EGU21-1268
https://doi.org/10.5194/egusphere-egu21-1268
EGU General Assembly 2021
© Author(s) 2021. This work is distributed under
the Creative Commons Attribution 4.0 License.

Using COVID19 as an Opportunity to Measure Seismic Silences and Bring Geoscience Projects to Students

Artash Nath
Artash Nath
  • HotPopRobot, Canada (artash.nath@gmail.com)

On 11 March 2020, the World Health Organization declared Covid19 a pandemic. Countries around the world rushed to declare various states of emergencies. Canada also implemented emergency measures to restrict the movements of people including the closure of borders, non-essential services, and schools and offices to slow the spread of Covid19. I used this opportunity to measure changes in seismic vibrations registered in Canada before, during, and after the lockdown due to the slowdown in transportation, economic, and construction activities. I analyzed continuous seismic data for 6 Canadian cities: Calgary and Edmonton (Alberta), Montreal (Quebec), Ottawa, and Toronto (Ontario), and Yellowknife (Northwest Territories). These cities represented the wide geographical spread of Canada. The source of data was seismic stations run by the Canadian National Seismograph Network (CNSN). Python and ObSpy libraries were used to convert raw data into probabilistic power spectral densities. The seismic vibrations in the PPSDs that fell between 4 Hz and 20 Hz were extracted and averaged for every two weeks period to determine the trend of seismic vibrations. The lockdown had an impact on seismic vibrations in almost all the cities I analyzed. The seismic vibrations decreased between 14% - 44% with the biggest decrease in Yellowknife in the Northwest Territories. In the 3 densely populated cities with a population of over 1 million - Toronto, Montreal, and Calgary, the vibrations dropped by over 30%.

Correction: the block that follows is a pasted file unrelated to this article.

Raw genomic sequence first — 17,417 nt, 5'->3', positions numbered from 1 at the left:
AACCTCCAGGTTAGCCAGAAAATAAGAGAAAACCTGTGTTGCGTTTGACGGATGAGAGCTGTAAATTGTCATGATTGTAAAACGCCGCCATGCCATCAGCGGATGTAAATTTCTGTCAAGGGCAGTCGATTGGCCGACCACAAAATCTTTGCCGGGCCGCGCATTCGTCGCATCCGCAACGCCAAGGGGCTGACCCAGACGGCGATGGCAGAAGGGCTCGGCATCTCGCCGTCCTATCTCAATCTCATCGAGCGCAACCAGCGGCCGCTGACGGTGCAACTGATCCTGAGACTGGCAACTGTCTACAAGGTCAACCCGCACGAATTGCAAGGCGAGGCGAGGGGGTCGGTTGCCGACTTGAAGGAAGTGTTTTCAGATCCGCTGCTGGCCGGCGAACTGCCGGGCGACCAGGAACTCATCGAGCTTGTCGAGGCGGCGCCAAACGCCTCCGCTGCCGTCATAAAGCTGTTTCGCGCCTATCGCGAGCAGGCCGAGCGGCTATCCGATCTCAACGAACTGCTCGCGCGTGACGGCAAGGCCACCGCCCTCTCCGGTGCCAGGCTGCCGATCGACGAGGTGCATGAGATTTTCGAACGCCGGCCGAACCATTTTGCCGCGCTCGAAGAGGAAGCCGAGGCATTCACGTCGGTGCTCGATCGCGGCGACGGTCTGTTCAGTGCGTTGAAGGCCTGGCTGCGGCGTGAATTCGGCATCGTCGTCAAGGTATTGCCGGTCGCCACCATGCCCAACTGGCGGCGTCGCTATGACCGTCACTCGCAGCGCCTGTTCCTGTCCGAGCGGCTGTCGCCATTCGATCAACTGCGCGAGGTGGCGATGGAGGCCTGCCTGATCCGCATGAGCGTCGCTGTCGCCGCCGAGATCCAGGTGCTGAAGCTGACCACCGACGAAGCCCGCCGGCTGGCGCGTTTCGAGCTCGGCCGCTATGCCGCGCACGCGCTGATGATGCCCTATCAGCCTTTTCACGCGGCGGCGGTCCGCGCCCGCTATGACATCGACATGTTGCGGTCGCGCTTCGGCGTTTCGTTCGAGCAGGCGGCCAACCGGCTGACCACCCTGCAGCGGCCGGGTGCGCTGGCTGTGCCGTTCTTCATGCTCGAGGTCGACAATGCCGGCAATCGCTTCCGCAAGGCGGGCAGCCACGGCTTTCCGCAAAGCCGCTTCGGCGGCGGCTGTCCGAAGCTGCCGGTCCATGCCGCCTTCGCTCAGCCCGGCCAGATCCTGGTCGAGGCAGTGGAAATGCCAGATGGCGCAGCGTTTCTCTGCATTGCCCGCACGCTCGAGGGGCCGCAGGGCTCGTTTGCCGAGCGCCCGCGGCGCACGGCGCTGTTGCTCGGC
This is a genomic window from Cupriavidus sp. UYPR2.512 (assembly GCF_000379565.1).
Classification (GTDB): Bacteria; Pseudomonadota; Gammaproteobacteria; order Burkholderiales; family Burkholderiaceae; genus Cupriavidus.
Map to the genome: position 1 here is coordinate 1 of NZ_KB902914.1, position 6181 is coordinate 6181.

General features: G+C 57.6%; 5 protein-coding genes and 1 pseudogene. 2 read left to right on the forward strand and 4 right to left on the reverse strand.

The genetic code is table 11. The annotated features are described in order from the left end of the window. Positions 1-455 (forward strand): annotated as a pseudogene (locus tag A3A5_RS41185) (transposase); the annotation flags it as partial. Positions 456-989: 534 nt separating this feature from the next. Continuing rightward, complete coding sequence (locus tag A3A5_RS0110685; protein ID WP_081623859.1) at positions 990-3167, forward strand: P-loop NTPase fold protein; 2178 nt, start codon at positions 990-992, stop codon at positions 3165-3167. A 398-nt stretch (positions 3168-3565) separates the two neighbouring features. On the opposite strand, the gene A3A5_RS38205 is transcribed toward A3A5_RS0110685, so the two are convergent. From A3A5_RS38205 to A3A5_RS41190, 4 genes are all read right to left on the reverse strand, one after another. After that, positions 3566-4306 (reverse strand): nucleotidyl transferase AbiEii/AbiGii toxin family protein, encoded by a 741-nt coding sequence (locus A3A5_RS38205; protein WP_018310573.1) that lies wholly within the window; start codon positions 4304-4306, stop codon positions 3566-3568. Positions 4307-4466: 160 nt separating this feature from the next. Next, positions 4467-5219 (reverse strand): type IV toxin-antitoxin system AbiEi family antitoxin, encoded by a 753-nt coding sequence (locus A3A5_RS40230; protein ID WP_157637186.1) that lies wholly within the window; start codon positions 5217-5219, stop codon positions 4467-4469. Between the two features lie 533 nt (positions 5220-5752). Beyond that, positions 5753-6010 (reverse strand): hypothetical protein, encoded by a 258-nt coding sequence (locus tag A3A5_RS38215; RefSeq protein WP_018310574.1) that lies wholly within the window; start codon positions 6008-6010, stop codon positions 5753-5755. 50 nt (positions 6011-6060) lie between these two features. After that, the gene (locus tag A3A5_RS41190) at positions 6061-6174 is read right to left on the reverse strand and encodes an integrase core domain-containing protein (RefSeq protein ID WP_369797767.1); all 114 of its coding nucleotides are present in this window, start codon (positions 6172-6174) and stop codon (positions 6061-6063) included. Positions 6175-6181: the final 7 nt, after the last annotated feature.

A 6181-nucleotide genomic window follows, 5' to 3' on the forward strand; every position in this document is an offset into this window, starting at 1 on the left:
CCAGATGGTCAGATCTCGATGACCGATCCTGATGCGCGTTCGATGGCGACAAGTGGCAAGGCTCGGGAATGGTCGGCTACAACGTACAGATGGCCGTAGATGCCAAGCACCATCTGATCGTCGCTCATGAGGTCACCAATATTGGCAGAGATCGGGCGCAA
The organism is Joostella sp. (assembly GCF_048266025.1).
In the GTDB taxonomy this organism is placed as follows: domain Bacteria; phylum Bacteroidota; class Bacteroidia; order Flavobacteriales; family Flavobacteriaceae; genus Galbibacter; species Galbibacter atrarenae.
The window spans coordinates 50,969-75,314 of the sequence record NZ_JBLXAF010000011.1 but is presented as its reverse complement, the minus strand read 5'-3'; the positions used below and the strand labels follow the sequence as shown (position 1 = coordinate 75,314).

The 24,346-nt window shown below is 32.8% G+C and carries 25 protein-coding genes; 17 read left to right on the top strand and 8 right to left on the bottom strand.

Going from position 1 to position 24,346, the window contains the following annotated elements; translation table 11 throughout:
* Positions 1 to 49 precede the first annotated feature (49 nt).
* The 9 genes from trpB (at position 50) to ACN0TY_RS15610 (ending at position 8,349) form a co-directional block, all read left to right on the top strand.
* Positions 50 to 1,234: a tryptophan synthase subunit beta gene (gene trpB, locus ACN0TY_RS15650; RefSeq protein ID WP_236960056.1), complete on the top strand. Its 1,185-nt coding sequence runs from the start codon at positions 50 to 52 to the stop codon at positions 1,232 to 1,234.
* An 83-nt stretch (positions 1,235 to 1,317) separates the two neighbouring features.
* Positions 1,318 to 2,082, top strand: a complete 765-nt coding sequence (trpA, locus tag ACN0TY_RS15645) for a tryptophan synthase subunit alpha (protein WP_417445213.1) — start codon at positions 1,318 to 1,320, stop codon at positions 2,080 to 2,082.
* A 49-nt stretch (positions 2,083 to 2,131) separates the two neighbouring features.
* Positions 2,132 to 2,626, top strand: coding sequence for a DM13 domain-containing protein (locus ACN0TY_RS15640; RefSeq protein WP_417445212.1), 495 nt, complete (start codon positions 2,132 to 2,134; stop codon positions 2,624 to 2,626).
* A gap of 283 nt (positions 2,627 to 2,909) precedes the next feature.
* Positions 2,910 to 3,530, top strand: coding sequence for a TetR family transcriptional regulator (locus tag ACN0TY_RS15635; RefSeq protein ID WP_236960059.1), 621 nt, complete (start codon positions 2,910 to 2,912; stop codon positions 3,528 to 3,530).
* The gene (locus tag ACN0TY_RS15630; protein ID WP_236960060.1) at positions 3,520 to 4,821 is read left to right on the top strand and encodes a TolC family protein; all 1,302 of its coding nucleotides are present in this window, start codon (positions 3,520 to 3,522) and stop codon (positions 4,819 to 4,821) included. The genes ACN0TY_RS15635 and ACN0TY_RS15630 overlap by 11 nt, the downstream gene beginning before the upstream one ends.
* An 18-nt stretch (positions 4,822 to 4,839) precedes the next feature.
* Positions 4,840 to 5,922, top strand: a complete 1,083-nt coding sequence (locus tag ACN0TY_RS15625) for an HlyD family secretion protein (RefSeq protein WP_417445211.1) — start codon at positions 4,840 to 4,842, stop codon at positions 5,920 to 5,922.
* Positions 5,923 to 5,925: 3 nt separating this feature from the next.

To enable other students to undertake similar projects for their cities, I created a comprehensive online training module using Jupyter notebooks available on Github. Students can learn about seismic vibrations, how to obtain datasets, and analyze and interpret them using Python. They can share their findings with local policymakers so that they become aware of the effectiveness of the lockdown imposed and are better prepared for lockdowns in the future. When we make data and technology accessible, then lockdowns because of pandemics can be an opportunity for students to take up practical geoscience projects from home or virtual classrooms.

How to cite: Nath, A.: Using COVID19 as an Opportunity to Measure Seismic Silences and Bring Geoscience Projects to Students, EGU General Assembly 2021, online, 19–30 Apr 2021, EGU21-1268, https://doi.org/10.5194/egusphere-egu21-1268, 2021.

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